A capability to add functionality to an existing type.
An initializer that could return nil after initialization.
An object that is first to receive many kinds of app events, including key events, motion events, and action messages, among others.
A suggested fix for a compiler error in Xcode.
forced type cast operator
An operator (as!) that attempts a downcast and force-unwraps the result.
An operator (!) placed after an optional value to access its underlying value.
A reusable, named piece of code that can be referred to from many places in a program.
In Xcode, a jump menu that lets you navigate directly to a specific declaration or section in a source code file.
An object that you attach to a view that allows the view to respond to actions the way a control does.
A constant, variable, or function defined at the top-level scope of a program.
A guard statement declares a condition that must be true in order for the code after the guard statement to be executed. Using a guard statement for requirements improves the readability of your code, compared to doing the same check with an if statement.
half-open range operator
An operator (..
An inspector that you use to edit properties of an object in a storyboard related to that object’s identity, such as what class the object belongs to.
An operator (===) that tests whether two object references both refer to the same object instance.
A value that cannot be changed (or mutated) after it’s initialized, like a constant.
To define the behavior of something in code.
implicitly unwrapped optional
An optional that can also be used like a nonoptional value, without the need to unwrap the optional value each time it is accessed, because it’s assumed to always have a value after that value is initially set.
When a class is a subclass of another class, it gets all of its behavior (methods, properties, and other characteristics) from its superclass.
A method that handles the process of preparing an instance of a class, structure, or enumeration for use, which involves setting an initial value for its properties and performing any other required setup.
An area in Xcode that displays inspectors, such as the Attributes inspector, Identity inspector, and Size inspector.
A specific occurrence of a class (that is, an object), structure, or enumeration.
integrated development environment (IDE)
A software application that provides a set of tools for software development.
The graphical environment for building a user interface (UI) in Xcode.
intrinsic content size
The minimum size needed to display all the content in a view without clipping or distorting that content.
To perform repeatedly.
An area in Xcode that displays one of the ready-to-use libraries of resources for your project, like the Object library.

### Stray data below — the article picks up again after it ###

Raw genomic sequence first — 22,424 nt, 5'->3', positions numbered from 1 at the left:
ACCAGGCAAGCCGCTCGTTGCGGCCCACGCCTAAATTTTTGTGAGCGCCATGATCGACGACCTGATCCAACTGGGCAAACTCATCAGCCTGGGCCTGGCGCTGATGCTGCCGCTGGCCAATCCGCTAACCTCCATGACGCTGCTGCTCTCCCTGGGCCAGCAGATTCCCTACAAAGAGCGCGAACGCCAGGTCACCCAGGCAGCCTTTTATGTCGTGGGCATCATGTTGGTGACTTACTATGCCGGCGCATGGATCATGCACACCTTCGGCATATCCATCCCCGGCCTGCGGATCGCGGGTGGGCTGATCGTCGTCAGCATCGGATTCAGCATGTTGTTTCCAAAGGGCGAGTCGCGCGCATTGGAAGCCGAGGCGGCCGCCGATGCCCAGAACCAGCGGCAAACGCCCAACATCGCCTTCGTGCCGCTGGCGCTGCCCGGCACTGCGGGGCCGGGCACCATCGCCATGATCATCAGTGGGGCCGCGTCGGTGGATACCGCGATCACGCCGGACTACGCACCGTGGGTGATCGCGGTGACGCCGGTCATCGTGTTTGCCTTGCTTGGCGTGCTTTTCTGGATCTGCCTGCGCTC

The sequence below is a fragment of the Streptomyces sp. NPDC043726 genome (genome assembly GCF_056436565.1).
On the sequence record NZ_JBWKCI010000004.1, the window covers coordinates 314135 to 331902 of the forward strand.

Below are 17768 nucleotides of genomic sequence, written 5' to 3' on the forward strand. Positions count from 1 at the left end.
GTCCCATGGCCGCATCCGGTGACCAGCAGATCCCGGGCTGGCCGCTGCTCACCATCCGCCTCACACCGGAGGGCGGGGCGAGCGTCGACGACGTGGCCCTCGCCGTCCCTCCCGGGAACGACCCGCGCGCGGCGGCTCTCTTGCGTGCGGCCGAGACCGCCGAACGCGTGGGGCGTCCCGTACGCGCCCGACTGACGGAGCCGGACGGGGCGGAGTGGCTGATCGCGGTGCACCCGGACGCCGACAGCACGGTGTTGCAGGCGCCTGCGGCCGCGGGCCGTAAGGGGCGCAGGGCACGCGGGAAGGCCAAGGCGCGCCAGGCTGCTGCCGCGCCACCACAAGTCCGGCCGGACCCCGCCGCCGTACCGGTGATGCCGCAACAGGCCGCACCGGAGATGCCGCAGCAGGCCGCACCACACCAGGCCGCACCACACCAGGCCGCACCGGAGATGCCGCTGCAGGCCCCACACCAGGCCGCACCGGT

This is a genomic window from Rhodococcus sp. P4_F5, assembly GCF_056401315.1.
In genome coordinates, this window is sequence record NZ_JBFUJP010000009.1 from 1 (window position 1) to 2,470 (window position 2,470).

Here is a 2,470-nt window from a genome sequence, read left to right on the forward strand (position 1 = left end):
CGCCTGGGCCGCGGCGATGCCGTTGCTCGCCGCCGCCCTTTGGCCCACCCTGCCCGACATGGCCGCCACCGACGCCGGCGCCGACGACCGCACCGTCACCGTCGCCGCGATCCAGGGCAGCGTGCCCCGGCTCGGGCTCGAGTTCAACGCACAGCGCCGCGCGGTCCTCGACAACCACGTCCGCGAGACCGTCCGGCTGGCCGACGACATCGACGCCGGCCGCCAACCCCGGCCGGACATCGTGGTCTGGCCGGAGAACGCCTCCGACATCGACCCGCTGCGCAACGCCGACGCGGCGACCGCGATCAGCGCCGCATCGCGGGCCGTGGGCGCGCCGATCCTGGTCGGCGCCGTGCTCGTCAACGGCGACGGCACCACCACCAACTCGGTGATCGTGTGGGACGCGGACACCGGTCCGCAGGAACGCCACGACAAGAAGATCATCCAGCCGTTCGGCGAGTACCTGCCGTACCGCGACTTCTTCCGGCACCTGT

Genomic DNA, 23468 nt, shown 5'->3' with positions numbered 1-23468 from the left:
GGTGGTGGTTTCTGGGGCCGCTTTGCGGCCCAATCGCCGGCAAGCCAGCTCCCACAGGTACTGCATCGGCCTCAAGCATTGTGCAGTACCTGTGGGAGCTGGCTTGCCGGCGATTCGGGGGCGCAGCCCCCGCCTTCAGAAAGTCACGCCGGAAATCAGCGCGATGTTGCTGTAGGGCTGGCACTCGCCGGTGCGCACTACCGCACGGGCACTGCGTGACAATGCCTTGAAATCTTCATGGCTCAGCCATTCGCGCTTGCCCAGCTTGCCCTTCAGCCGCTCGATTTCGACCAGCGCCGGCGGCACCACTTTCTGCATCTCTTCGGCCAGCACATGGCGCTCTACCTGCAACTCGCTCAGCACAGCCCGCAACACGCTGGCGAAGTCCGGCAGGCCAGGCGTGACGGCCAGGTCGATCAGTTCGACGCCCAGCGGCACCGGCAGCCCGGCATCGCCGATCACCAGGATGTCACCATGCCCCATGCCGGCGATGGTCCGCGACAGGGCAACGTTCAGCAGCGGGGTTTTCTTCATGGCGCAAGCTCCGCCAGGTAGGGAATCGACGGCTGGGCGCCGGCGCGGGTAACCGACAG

A constant or variable defined only within a particular, limited scope, like a loop, conditional statement, or function.
A control flow statement that executes the same piece of code multiple times.
A reusable, named piece of code that’s associated with a particular class, structure, or enumeration.
A segue in which one view controller presents another view controller as its child. The user must interact with the presented controller, and dismiss it before returning to the app’s main flow. Use modal segues to present tasks that the user must complete before continuing.
A pattern of app design in which view controllers serve as the communication pipeline between views and the data model.
A value that is able to be changed (or mutated) after it’s initialized, like a variable.
A specialized view controller subclass that manages transitions backward and forward through a series of view controllers.
The set of view controllers managed by a particular navigation controller.
The absence of a value or no value.
nil coalescing operator
An operator (??) placed between two values, a ?? b, that unwraps an optional a if it contains a value, or returns a default value b if a is nil.
An instance of a class.
Part of the Xcode workspace window that shows a list of objects that can be added to a storyboard, including each object’s name, description, and visual representation.
A value that contains either an underlying value or nil to indicate that the value is missing.
The process of attempting to assign an optional value to a constant in a conditional statement to see if the optional contains an underlying value.
optional type cast operator
An operator (as?) that attempts a downcast and returns the result as an optional value.